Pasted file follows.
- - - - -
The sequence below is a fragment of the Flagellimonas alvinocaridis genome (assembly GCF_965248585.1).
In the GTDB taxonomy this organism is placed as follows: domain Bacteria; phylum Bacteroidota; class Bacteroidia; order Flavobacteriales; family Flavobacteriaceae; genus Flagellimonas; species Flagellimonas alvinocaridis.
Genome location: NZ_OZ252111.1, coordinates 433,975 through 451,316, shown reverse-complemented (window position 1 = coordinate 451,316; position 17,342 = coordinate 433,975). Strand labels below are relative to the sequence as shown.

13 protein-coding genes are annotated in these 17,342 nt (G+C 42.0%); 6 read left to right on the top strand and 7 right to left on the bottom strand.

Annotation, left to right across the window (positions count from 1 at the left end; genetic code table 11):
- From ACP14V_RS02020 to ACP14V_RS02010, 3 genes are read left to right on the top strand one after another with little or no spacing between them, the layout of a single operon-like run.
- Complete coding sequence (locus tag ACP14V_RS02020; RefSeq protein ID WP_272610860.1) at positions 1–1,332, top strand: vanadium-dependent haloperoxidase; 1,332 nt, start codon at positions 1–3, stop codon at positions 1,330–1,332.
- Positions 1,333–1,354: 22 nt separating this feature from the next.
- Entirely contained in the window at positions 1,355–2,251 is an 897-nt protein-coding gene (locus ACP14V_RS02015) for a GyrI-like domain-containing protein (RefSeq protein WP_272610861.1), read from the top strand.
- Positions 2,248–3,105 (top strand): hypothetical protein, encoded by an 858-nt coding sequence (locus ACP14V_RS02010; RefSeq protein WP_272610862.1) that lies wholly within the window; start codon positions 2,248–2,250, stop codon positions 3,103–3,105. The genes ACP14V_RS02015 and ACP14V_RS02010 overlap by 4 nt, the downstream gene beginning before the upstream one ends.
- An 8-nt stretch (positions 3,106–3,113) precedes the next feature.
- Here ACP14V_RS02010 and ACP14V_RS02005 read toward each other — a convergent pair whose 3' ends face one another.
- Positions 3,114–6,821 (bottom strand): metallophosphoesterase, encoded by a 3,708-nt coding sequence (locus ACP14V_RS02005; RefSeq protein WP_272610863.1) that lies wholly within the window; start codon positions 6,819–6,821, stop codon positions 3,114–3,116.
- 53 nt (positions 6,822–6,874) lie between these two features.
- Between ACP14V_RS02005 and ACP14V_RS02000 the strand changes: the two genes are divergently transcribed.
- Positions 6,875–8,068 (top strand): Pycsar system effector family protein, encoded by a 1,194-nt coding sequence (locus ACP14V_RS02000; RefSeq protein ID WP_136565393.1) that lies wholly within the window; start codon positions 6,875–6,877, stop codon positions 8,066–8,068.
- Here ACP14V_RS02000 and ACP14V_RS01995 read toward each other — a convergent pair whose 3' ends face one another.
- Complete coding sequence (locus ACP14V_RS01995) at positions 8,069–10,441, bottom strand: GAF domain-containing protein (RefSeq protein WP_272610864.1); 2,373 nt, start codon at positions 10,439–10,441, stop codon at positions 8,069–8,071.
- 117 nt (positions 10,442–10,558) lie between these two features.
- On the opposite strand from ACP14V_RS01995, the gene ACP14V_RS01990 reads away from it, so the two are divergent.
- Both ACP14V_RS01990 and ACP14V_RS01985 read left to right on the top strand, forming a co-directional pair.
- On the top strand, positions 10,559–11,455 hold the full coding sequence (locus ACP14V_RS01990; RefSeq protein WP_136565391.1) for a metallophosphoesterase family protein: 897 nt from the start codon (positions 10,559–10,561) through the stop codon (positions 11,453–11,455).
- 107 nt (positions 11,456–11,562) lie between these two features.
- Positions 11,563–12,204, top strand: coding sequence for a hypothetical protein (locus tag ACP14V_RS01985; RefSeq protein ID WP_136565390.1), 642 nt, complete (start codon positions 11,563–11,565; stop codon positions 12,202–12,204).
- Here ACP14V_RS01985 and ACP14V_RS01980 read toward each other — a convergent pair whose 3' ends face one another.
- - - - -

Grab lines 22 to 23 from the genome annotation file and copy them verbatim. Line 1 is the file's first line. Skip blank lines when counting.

- On the top strand, positions 10,559–11,455 hold the full coding sequence (locus ACP14V_RS01990; RefSeq protein WP_136565391.1) for a metallophosphoesterase family protein: 897 nt from the start codon (positions 10,559–10,561) through the stop codon (positions 11,453–11,455).
- 107 nt (positions 11,456–11,562) lie between these two features.